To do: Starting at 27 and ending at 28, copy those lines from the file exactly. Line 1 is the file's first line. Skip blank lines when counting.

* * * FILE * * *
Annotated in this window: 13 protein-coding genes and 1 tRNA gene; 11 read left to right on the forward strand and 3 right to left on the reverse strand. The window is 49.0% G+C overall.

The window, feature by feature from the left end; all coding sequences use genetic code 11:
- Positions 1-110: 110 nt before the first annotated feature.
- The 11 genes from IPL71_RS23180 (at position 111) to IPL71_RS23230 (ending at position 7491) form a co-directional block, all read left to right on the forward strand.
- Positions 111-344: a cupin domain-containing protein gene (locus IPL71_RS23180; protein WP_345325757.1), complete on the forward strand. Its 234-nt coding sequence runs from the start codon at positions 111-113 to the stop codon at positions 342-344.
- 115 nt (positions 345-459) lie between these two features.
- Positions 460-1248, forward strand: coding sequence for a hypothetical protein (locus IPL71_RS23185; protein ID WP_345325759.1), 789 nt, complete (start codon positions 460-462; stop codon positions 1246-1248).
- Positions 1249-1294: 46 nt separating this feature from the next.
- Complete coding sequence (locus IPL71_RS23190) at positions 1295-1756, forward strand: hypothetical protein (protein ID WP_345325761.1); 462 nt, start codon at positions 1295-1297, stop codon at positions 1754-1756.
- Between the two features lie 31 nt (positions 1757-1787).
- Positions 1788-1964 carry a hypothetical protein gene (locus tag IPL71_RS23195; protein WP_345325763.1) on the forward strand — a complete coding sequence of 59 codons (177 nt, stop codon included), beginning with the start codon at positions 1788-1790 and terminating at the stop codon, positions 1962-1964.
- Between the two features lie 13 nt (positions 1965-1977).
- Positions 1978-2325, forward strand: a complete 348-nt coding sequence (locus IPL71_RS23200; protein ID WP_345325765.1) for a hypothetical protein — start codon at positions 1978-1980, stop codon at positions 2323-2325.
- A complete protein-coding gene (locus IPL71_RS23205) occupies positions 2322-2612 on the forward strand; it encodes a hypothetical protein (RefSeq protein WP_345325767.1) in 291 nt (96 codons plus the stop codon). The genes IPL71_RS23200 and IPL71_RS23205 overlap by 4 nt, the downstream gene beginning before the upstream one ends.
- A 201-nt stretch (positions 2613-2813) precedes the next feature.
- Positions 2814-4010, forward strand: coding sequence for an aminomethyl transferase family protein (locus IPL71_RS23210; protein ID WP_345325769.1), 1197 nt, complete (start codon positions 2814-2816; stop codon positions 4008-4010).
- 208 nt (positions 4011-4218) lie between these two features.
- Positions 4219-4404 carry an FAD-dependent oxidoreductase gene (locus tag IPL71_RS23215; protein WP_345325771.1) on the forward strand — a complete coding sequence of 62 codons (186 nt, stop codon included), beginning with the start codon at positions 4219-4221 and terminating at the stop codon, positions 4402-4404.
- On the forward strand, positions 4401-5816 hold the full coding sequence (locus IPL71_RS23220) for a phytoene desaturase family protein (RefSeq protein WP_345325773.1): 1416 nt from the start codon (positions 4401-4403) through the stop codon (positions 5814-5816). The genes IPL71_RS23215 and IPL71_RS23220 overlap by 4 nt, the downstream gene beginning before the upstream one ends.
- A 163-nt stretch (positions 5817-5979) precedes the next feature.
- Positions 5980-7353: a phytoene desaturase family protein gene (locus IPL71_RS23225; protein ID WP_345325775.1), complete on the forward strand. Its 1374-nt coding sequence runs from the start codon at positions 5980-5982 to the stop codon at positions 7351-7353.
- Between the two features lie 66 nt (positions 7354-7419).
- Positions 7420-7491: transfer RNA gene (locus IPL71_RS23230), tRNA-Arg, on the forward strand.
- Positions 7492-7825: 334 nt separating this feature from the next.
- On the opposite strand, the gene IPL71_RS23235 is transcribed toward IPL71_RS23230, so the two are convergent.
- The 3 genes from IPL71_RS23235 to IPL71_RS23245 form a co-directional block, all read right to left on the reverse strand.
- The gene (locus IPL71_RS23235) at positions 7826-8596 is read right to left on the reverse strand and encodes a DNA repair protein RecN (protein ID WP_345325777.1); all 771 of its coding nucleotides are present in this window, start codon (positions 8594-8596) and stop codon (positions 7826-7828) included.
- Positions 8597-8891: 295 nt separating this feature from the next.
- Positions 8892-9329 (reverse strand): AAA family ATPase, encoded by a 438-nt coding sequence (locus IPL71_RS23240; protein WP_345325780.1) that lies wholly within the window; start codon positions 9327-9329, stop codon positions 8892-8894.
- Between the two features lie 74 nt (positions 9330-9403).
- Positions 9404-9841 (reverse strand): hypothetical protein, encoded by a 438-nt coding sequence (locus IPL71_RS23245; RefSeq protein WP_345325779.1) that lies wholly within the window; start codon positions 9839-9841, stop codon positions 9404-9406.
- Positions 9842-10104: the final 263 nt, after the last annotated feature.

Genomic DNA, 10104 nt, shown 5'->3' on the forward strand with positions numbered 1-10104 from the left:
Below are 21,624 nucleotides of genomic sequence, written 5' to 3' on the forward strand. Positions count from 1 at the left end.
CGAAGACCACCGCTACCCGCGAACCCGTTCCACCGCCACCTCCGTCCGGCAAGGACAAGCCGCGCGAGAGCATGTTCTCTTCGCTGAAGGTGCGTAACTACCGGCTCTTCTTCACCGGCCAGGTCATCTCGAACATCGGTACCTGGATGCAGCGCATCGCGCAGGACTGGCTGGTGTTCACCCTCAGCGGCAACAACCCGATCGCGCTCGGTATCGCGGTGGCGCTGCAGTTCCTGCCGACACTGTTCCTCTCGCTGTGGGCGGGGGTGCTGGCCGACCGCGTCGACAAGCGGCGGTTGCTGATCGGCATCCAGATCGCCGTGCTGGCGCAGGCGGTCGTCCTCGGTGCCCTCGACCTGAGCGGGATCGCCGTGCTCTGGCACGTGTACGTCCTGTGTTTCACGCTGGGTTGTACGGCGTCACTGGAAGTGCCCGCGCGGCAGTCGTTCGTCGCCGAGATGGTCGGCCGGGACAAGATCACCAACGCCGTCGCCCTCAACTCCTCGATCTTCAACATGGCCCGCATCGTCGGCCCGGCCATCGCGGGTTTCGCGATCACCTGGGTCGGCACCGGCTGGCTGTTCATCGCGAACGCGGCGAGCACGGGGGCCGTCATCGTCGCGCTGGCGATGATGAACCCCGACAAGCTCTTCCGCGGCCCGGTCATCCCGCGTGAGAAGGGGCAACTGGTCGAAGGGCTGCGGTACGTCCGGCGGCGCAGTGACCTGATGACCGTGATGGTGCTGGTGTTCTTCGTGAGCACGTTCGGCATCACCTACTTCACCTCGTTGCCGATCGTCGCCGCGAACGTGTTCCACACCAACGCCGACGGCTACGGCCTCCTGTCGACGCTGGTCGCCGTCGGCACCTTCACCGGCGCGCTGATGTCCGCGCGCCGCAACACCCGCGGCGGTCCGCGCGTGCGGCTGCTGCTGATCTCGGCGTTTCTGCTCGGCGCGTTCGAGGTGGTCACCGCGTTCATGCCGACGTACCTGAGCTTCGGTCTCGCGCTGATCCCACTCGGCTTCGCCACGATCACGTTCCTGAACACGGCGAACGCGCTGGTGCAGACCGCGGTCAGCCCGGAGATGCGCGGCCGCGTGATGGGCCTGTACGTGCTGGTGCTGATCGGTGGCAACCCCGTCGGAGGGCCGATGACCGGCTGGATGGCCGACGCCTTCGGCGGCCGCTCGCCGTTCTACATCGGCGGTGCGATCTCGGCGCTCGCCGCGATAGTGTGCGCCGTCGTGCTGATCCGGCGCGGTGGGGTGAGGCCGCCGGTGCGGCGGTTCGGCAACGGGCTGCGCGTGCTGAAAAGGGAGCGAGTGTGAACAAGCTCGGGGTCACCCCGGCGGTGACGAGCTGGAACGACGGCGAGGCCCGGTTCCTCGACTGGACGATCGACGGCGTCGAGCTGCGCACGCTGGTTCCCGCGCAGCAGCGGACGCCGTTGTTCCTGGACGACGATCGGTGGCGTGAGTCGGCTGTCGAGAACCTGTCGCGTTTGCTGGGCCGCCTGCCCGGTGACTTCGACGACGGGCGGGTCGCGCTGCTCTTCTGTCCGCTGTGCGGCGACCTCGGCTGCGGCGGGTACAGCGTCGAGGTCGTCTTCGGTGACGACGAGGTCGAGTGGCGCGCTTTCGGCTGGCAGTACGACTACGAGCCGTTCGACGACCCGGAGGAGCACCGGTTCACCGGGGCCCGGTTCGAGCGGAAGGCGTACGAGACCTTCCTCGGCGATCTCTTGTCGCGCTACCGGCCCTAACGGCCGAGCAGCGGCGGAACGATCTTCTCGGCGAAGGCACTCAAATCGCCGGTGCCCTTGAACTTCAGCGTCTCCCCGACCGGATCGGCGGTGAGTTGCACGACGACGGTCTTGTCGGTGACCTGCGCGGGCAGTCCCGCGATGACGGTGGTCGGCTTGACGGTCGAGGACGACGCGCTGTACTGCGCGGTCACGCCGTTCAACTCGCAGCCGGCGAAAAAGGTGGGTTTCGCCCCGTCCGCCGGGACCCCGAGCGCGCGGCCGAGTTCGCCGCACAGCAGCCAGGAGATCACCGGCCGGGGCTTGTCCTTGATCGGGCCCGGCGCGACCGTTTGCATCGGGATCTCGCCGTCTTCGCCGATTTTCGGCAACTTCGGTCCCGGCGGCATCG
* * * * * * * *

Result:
- The gene (locus IPL71_RS23235) at positions 7826-8596 is read right to left on the reverse strand and encodes a DNA repair protein RecN (protein ID WP_345325777.1); all 771 of its coding nucleotides are present in this window, start codon (positions 8594-8596) and stop codon (positions 7826-7828) included.
- Positions 8597-8891: 295 nt separating this feature from the next.